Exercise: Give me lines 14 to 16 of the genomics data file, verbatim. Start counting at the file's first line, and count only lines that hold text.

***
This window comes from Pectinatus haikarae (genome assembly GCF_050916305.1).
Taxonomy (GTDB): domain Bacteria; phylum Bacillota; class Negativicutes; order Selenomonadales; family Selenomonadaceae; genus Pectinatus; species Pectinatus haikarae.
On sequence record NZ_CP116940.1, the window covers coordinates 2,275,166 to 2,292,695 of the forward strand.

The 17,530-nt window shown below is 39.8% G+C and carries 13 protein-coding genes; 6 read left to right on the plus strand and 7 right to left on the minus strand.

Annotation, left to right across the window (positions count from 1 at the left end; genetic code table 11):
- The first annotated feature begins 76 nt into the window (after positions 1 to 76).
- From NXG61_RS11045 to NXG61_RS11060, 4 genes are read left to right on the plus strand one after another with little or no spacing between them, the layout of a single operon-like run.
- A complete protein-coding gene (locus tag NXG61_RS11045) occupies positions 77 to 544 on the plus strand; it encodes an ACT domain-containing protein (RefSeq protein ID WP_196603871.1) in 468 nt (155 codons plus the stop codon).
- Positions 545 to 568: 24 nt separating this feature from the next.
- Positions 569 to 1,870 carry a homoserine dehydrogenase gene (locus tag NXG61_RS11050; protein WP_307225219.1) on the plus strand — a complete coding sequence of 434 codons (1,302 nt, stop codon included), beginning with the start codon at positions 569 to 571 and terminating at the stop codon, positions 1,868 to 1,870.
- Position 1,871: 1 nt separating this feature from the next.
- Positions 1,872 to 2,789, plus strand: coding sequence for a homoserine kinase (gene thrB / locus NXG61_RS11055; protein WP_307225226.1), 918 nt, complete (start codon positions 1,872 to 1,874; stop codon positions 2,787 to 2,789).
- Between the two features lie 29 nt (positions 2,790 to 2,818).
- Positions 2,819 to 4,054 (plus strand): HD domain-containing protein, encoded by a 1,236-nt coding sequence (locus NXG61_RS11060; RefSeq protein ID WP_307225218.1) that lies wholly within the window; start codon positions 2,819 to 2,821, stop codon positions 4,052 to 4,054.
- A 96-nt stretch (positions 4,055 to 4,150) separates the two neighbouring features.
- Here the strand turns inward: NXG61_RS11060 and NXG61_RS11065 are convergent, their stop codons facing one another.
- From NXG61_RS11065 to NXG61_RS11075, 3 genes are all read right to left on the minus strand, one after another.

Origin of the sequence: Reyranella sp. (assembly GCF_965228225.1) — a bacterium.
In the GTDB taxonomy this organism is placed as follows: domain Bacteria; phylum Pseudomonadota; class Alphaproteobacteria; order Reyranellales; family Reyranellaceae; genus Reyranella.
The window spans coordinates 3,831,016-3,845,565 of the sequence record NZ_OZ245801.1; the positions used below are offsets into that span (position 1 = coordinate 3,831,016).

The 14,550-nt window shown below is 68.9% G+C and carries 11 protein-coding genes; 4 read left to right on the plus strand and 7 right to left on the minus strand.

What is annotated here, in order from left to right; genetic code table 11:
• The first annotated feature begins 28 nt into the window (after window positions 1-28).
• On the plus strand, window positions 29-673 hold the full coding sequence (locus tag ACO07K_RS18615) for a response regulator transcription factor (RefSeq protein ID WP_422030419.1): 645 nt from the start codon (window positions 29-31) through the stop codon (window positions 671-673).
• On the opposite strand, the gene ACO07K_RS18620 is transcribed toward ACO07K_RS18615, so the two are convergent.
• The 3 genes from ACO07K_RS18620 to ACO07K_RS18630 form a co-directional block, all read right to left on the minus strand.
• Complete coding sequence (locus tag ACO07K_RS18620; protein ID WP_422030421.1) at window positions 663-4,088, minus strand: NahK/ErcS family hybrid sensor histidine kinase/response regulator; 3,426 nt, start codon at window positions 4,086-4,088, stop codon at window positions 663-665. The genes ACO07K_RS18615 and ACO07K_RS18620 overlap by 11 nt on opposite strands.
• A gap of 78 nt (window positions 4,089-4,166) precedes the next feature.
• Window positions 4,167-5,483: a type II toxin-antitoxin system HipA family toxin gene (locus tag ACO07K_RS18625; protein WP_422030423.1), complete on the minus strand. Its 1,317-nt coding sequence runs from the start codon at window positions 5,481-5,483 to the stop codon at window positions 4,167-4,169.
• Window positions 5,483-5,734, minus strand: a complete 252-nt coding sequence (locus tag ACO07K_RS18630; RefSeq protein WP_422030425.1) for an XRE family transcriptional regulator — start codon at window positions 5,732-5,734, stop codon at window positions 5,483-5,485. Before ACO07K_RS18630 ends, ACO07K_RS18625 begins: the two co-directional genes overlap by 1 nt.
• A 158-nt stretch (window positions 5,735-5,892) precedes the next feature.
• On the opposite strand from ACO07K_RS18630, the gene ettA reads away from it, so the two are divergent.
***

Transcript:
- Positions 2,819 to 4,054 (plus strand): HD domain-containing protein, encoded by a 1,236-nt coding sequence (locus NXG61_RS11060; RefSeq protein ID WP_307225218.1) that lies wholly within the window; start codon positions 2,819 to 2,821, stop codon positions 4,052 to 4,054.
- A 96-nt stretch (positions 4,055 to 4,150) separates the two neighbouring features.
- Here the strand turns inward: NXG61_RS11060 and NXG61_RS11065 are convergent, their stop codons facing one another.